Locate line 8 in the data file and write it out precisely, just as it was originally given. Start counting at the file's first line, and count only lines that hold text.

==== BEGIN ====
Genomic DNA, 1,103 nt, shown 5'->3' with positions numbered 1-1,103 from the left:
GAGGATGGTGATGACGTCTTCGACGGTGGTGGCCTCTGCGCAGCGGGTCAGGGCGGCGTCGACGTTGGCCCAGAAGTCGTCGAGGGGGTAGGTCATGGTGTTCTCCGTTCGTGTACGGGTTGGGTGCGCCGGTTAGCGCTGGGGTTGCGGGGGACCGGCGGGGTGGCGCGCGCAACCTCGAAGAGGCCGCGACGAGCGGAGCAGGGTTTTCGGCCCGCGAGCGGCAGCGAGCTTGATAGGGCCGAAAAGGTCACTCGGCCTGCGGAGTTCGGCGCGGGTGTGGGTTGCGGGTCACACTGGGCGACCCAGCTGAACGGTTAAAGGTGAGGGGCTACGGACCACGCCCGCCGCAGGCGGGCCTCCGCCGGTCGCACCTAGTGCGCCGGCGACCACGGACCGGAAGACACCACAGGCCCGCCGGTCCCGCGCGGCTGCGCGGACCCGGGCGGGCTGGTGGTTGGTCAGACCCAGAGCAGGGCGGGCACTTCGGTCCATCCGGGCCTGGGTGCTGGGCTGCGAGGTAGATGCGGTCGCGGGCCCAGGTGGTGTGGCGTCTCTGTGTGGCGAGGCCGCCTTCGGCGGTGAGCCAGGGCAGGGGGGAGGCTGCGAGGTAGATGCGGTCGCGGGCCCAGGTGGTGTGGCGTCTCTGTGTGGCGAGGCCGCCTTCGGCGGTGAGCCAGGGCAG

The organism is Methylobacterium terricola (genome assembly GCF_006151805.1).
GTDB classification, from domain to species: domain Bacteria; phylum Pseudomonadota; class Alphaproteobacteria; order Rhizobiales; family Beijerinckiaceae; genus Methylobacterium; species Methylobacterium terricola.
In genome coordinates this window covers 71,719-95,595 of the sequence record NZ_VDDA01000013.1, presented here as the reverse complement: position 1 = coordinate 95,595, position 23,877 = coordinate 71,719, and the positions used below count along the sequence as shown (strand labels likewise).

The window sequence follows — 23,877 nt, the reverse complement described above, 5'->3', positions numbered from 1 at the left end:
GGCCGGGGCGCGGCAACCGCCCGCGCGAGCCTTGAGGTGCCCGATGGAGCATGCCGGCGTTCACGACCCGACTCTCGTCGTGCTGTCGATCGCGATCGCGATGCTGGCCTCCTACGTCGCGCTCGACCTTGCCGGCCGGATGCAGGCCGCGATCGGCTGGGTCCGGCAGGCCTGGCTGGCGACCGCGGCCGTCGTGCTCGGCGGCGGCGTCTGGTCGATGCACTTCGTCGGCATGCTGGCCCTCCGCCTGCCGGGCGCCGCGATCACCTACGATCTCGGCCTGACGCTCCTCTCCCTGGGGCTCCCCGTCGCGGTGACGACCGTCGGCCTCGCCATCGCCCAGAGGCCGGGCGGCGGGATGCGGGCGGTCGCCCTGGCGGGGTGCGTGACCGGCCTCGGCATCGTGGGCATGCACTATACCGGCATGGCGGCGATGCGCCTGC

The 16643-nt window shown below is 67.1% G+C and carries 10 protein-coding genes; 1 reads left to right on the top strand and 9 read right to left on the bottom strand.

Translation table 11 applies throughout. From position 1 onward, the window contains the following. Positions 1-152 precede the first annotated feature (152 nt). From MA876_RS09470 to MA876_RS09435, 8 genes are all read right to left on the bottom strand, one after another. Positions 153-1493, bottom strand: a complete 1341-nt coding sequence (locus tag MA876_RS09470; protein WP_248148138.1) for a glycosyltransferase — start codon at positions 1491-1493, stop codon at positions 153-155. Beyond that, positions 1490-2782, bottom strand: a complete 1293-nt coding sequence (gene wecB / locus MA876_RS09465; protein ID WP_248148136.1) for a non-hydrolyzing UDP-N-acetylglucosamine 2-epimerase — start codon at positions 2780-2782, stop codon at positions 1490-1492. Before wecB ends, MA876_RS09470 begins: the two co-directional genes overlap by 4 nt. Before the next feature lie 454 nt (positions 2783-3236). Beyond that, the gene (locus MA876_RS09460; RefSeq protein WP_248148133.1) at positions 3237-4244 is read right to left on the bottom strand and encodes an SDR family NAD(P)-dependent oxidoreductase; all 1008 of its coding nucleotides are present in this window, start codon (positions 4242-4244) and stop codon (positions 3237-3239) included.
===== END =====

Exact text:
The 16643-nt window shown below is 67.1% G+C and carries 10 protein-coding genes; 1 reads left to right on the top strand and 9 read right to left on the bottom strand.